A recent study has also presented evidence of the presence of the golden curve in length proportions of human upper limbs, from a functional perspective [21]. The already classic studies of Littler [22] identified the hand’s grip adaptability as being determined by the specific anatomical shape of the skeletal arc of the hand. Thus, the curves made during hand movements are conditioned by the existence of GR value ratio between the lengths of carpometacarpal and phalangeal bones.

Also, the interarticular distances of the fingers follow the Fibonacci sequence and the motion of the tips of the fingers, during flexion and extension, follow an equiangular spiral, derived from the same mathematical model [2224]. However, there are still controversies and differing interpretations of the anatomic and clinical data in terms of applicability of the Fibonacci series and GR at the level of the hand structure and functionality [2527].

The GR and Fibonacci sequence has been the subject of multiple theoretical and practical approaches in history, and recent research extends applicability of the GR and Fibonacci sequence from the field of the exact sciences towards biological and biomedical sciences. In fact, the latest perspective on this domain refers to the development of nanotechnologies, such as the research on quasicrystals and on the phenomena of nanoscale symmetry hidden in solid-state matter [28].

Finally, the design and analysis of bipedal humanoid robots can be achieved by inferential application of such mathematical models described in Mechatronics Engineering [29]. Similarly, certain studies have reported the applicability of GR at the level of the phases of bipedal gait, specific to humans, under normal and pathological conditions [30, 31].

Hand grip strength as a physical biomarker of aging and/or morbidity

All of the aspects mentioned above become more exciting if we consider the ontogenetic perspective of human development. Therefore, the identification of certain mathematical models to quantify the aging process of specific structures of the human body could provide arguments for a more accurate prediction of the consecutive functional decline.

The aging of the human body is best characterized by the progressive regression of the homeostatic resources, regardless of the hierarchical level of organization to which we refer to (cells, tissues, organs, body systems). In this context, the use of the physical capacities as an indicator of autonomy decline in the elderly is imposed with necessity in order to delimit more accurately the normal process of aging from the pathological one.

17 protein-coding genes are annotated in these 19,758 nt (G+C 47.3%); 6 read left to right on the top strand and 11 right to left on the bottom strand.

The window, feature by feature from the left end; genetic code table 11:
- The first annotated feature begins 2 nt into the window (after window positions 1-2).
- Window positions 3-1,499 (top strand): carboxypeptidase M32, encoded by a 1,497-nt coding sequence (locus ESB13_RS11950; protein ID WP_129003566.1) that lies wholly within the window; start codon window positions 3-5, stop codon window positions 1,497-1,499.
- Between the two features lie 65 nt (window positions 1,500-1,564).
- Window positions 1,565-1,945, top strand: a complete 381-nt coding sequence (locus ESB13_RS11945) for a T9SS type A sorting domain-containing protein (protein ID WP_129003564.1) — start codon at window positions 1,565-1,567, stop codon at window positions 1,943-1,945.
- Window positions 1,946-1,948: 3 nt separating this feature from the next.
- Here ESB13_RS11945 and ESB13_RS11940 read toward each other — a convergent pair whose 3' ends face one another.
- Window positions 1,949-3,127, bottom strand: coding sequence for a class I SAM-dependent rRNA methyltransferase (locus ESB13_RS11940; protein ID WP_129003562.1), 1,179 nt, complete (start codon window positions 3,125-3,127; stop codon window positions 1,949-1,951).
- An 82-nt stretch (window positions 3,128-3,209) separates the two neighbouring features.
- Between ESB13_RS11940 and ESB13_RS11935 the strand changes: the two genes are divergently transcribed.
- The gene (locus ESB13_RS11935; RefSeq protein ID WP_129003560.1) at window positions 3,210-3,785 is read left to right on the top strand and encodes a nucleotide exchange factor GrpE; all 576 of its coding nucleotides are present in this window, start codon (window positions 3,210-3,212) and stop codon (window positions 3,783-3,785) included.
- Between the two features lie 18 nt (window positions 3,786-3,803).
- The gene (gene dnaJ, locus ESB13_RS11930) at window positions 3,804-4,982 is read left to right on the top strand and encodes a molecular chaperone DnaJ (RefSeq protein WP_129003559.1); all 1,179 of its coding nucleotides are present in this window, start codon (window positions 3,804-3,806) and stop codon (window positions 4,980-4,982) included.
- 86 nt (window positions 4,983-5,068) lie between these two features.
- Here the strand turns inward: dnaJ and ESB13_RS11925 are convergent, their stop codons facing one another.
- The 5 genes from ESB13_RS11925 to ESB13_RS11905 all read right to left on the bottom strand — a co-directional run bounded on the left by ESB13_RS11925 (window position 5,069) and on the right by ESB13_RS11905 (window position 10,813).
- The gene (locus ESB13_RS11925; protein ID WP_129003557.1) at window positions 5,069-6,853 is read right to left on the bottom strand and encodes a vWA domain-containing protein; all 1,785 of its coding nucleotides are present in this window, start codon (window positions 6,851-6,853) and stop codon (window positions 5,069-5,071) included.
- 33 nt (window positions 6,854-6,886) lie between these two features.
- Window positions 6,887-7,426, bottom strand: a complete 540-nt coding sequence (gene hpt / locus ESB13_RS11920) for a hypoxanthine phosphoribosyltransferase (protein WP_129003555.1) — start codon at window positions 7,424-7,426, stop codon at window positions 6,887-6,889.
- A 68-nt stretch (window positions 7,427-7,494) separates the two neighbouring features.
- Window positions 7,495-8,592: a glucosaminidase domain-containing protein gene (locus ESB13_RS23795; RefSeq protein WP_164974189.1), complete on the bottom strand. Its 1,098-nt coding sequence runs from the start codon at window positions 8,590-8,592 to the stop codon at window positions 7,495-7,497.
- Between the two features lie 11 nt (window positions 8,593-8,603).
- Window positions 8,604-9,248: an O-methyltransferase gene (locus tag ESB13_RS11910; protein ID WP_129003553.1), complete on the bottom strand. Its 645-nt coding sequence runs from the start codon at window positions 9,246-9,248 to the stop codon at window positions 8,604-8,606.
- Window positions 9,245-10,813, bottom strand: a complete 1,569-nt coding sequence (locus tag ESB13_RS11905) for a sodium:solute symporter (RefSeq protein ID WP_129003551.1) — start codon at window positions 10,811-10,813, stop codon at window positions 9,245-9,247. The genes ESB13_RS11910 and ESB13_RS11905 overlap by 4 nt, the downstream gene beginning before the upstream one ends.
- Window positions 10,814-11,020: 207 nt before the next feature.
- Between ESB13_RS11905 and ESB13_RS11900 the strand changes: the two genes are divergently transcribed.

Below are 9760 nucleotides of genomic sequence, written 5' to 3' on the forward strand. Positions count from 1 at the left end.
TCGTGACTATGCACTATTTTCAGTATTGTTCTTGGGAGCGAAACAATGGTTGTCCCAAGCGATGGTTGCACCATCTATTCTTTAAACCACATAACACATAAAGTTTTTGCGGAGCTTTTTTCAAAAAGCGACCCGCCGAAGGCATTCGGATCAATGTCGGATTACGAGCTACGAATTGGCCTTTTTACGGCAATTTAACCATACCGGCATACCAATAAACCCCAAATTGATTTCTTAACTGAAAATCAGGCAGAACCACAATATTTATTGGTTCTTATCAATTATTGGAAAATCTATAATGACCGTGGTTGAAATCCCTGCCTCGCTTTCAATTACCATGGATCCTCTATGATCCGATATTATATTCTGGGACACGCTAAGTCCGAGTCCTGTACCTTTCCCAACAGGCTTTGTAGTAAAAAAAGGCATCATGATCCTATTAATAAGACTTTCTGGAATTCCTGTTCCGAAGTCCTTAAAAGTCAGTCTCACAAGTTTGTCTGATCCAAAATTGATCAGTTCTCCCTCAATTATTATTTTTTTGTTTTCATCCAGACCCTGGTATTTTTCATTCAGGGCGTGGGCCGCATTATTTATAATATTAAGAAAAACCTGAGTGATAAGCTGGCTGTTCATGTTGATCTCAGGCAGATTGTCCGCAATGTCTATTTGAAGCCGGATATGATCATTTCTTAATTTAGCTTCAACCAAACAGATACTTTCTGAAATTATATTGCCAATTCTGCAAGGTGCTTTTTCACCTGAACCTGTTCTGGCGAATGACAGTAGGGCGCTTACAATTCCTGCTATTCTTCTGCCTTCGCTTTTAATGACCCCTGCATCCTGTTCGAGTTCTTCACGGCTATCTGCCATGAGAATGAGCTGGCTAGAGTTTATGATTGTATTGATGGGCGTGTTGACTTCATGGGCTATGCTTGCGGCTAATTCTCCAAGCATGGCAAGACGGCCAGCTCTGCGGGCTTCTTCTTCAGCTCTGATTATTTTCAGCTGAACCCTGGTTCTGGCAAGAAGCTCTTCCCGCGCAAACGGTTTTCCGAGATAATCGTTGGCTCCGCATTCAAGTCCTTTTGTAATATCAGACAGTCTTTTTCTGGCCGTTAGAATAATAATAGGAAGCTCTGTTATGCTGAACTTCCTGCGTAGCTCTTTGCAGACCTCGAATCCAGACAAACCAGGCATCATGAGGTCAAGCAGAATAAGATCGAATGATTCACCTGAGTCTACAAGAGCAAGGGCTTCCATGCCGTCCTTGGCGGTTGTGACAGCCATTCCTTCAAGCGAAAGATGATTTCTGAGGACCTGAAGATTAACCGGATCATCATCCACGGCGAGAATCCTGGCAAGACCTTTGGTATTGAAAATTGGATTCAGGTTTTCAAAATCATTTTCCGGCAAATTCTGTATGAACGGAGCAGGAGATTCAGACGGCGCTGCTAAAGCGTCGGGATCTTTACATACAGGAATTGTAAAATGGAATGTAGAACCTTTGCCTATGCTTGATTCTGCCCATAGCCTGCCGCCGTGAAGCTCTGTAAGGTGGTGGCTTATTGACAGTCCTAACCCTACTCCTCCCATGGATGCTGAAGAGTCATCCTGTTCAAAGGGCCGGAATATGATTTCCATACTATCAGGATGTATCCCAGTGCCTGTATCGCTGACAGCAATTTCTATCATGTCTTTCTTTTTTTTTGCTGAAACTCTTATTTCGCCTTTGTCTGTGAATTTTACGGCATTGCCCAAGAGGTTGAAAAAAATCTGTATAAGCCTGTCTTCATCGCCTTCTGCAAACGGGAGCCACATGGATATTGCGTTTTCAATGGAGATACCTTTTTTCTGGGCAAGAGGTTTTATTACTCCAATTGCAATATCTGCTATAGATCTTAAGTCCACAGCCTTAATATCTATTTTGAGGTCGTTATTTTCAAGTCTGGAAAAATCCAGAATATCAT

Evaluation of HGS can serve as an indicator for development and coordination, and can facilitate the diagnosis of neurological disorders related to motor learning and perception. The same procedure can also be applied in various other morbidity contexts.

HGS is considered a reliable measure to assess overall muscle strength and it is used in clinical settings for the diagnosis of sarcopenia and frailty across the lifespan [32]. In brief, the decreasing muscle quality is associated with the age-related decline in HGS in middle-aged and older adults [33]. Neural factors also contribute, in part, to decreased HGS during aging. Thus, the age-related morpho-functional impairments of the human nervous system, which affect the muscle performance, refer to the changes in spinal and supraspinal properties and the alteration in neurotransmitters [34, 35]. Hand grip strength is a significant predictor and biomarker of health, morbidity, disability, and mortality, not only in the elderly, but also in middle-aged and young people [36].

In the elderly, HGS has been proposed as an indicator of health, vitality, illness or disability, and the rate of aging indirectly influences the hand’s function as an organ [37, 38]. The study of the HGS in the elderly represents an exciting approach, and different researchers over time have demonstrated the significant correlation of this parameter with various morpho-functional, social, and psychometric features [39]. In several studies, the interpretation focused on the multisystemic deficiencies that would negatively affect the biomechanical parameters of the hand (sarcopenia in particular), especially for patients with chronic diseases and multimorbidity [40].

In the context of aging and/or geriatric pathology, the reduction of HGS has a negative influence on elderly quality of life, which is easy to understand if we analyze the role of the hand in daily occupational activities. There are many recent studies showing that HGS is correlated with multiple morbid conditions, including the risk of developing future disability or premature death, particularly in the context of the age-related sarcopenia [41]. However, caution is needed in extrapolating results, while considering a broader context and nevertheless placing the obtained values in a dynamic frame [42].

Methods

Aim of the study and premise

The practical objective of this cross-sectional descriptive study focused on determining the applicability of a mathematical model derived from the Fibonacci sequence to investigate the changes in HGS induced by the aging process.